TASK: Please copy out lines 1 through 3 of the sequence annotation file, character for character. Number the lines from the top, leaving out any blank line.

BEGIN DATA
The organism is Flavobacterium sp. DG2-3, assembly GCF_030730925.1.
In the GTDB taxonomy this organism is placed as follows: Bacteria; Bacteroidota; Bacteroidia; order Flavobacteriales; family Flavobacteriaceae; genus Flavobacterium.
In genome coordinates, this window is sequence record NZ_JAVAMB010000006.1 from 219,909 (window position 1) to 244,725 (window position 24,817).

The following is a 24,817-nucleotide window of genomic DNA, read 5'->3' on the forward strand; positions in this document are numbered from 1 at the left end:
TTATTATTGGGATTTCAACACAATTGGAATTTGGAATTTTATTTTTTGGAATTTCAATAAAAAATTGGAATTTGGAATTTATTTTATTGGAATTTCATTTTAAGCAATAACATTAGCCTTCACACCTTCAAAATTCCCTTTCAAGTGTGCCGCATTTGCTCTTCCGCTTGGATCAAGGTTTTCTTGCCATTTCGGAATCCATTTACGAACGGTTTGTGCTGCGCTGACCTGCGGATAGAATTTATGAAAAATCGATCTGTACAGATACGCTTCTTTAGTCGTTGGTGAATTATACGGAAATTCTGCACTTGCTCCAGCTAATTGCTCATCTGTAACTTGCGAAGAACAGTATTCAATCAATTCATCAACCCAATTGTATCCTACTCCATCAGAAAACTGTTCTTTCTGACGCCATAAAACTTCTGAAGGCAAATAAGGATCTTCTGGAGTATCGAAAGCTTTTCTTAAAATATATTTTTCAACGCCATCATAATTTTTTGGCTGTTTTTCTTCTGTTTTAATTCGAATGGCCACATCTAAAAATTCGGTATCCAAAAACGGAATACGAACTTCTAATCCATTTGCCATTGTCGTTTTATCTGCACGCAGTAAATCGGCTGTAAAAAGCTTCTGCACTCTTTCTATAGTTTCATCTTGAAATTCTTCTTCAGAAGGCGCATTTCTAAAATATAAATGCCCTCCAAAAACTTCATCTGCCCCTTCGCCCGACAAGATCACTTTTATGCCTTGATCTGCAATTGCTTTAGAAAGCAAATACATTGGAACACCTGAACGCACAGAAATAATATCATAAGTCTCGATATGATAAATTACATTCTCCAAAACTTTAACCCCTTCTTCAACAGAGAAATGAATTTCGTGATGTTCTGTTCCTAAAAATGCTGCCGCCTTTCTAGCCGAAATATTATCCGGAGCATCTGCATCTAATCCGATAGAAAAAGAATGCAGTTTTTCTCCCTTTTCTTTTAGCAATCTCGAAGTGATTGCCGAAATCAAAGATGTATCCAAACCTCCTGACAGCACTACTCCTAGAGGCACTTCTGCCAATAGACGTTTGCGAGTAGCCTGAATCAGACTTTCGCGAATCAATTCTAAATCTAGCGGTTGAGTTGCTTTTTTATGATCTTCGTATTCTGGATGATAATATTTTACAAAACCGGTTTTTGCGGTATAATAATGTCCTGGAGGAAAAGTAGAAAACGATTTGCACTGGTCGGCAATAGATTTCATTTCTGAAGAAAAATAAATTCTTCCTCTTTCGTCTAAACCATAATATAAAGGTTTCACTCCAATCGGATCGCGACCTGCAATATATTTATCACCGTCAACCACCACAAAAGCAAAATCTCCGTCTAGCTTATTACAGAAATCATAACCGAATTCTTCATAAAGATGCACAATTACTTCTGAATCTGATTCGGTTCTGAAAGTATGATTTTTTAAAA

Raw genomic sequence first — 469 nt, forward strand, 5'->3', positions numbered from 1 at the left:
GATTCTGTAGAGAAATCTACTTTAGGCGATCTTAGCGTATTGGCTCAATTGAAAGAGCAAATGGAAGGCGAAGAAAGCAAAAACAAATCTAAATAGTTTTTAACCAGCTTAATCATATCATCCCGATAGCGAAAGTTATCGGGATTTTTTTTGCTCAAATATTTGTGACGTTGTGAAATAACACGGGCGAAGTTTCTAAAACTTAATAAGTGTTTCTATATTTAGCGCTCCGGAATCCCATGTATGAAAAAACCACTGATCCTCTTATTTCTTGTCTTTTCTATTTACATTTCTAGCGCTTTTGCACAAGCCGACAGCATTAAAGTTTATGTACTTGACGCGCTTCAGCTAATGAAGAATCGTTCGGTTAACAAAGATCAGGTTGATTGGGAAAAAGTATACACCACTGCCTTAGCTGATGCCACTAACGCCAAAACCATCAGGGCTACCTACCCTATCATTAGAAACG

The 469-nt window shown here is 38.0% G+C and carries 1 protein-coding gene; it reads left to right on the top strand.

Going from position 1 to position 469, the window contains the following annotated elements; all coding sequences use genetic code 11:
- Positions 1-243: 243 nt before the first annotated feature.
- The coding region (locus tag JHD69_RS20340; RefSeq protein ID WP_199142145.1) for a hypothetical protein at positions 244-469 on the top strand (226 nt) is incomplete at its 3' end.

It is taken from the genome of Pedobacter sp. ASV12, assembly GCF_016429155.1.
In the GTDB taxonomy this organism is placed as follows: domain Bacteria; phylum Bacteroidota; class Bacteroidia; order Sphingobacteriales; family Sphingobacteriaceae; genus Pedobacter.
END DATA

The organism is Flavobacterium sp. DG2-3, assembly GCF_030730925.1.
In the GTDB taxonomy this organism is placed as follows: Bacteria; Bacteroidota; Bacteroidia; order Flavobacteriales; family Flavobacteriaceae; genus Flavobacterium.
In genome coordinates, this window is sequence record NZ_JAVAMB010000006.1 from 219,909 (window position 1) to 244,725 (window position 24,817).